All of this early Pacific action came at the expense of Europe, although I get the impression that the British were conducting operations in the Mediterranean with the US and UK playing a very aggressive Pol-Mil game, while the Soviets did most of the military heavy lifting.

As the US winner was not on the podcast it is impossible to say what they were thinking but Churchill caused the Soviets to stall at the gates of Berlin forcing a Condition 3 end game that backfired on the British when the Americans won a 10th conference global issue and won the game on the 10 point swing. It appears that if the British had allowed a condition 2 victory they would have won the game.

As a footnote it is not that the person in second place wins a condition 2 victory, but the player with the largest VP block as represented by the leader of the two player alliance wins the game. It is possible for the high score in a condition 2 victory to win the game, but their score has to be larger than second and third combined.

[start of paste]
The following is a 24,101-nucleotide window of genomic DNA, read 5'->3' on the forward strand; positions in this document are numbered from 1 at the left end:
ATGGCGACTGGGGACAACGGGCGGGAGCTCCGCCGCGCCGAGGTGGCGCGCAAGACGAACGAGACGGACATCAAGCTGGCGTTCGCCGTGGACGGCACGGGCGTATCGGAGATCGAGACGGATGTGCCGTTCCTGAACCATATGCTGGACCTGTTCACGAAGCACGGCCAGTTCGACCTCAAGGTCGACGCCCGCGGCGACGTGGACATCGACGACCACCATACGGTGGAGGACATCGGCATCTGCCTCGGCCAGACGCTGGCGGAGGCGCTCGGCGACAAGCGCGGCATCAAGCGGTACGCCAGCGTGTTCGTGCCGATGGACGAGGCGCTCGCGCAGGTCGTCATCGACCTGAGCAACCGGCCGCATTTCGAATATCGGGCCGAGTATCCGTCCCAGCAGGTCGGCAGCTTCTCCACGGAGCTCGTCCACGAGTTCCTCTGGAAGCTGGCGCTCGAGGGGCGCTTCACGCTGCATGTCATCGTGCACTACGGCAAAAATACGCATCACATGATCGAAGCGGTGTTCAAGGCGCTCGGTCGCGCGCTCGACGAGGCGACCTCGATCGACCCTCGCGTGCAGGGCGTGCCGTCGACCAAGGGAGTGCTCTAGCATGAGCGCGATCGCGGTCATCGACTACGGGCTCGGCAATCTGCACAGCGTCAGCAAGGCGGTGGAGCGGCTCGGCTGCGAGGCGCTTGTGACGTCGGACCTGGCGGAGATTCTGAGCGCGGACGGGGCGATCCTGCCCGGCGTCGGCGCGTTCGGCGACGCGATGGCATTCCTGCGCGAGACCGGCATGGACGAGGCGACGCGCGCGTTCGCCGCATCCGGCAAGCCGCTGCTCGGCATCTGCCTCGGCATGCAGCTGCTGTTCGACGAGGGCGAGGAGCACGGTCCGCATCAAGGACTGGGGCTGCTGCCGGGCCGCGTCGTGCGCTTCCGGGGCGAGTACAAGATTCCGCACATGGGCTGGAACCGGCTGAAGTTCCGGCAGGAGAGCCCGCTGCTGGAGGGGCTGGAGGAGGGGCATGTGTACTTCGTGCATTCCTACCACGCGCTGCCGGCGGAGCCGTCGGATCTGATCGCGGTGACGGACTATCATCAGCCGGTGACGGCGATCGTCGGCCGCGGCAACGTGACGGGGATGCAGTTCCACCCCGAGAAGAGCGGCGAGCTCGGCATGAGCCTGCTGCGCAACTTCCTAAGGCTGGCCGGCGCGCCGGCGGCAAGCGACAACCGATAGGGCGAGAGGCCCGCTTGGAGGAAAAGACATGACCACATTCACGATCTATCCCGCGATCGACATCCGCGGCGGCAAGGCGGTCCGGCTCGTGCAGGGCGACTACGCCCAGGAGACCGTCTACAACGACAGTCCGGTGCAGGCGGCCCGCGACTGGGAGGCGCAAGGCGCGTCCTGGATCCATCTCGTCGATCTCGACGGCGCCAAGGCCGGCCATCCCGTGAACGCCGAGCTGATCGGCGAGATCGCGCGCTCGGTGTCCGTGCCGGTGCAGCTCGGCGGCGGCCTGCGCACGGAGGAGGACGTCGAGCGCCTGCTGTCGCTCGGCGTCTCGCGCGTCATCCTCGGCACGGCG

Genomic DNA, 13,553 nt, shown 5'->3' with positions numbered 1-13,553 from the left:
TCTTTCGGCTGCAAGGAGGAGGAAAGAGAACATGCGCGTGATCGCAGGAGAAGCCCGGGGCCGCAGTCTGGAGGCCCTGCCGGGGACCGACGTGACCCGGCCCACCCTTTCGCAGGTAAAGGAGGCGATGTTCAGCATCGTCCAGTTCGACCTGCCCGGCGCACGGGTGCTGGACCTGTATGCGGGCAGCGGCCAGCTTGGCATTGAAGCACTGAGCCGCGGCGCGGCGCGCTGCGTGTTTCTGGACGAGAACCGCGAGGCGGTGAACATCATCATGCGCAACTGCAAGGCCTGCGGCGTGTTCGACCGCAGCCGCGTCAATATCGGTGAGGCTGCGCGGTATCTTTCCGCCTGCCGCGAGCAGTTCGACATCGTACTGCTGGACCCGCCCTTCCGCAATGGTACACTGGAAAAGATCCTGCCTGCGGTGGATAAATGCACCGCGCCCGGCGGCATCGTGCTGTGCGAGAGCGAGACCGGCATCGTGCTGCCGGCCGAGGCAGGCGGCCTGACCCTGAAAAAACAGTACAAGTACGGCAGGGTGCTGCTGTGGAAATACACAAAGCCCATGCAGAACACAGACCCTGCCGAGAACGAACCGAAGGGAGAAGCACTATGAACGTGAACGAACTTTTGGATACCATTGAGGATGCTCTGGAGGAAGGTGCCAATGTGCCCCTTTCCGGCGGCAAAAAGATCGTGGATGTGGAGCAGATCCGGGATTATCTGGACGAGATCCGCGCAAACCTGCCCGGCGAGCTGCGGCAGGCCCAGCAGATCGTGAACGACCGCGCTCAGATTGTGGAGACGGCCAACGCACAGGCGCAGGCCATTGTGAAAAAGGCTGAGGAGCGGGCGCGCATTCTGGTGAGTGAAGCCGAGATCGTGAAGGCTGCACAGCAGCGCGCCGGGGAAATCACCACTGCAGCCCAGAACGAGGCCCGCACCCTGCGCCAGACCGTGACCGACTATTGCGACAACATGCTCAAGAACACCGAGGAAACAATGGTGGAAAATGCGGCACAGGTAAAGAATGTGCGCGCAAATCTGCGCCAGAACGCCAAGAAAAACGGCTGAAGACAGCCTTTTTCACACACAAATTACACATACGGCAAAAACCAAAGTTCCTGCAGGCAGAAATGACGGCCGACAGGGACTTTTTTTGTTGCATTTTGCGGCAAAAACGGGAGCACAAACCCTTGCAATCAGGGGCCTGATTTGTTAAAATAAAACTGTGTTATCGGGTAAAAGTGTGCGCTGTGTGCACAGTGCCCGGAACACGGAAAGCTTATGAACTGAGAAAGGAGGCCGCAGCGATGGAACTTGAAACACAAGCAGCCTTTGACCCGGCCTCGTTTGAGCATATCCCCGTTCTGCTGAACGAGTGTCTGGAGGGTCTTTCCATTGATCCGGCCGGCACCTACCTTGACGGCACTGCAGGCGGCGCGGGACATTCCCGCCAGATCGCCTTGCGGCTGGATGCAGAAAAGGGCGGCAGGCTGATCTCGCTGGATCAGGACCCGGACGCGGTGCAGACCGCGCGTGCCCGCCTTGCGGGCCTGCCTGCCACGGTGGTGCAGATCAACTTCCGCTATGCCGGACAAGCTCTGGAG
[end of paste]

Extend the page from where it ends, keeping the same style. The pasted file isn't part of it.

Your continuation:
This is most of what I could gleam from the conversation, so hopefully more texture can be added down the road by the participants.

Some thoughts on strategy

This game could be characterized as the Western Allies letting the Soviets do the heavy military lifting, while they focused on the post war political situation (political). Historically this is what Stalin feared the Western Allies were doing when he accused them of not pushing harder for a Second Front in 1943 and Churchill trying to continue the delay in 1944.

Whenever the Soviets can get an early declaration of war against Japan I find that it is usually to their advantage to advance into Manchuria with the eventual goal of capturing Korea for 8VP (as many as a successful invasion of Japan). In order for the Soviets in this game to invade Japan they not only had to focus their offensive support in the Far East, but they had to build a Pacific fleet to enable the invasion.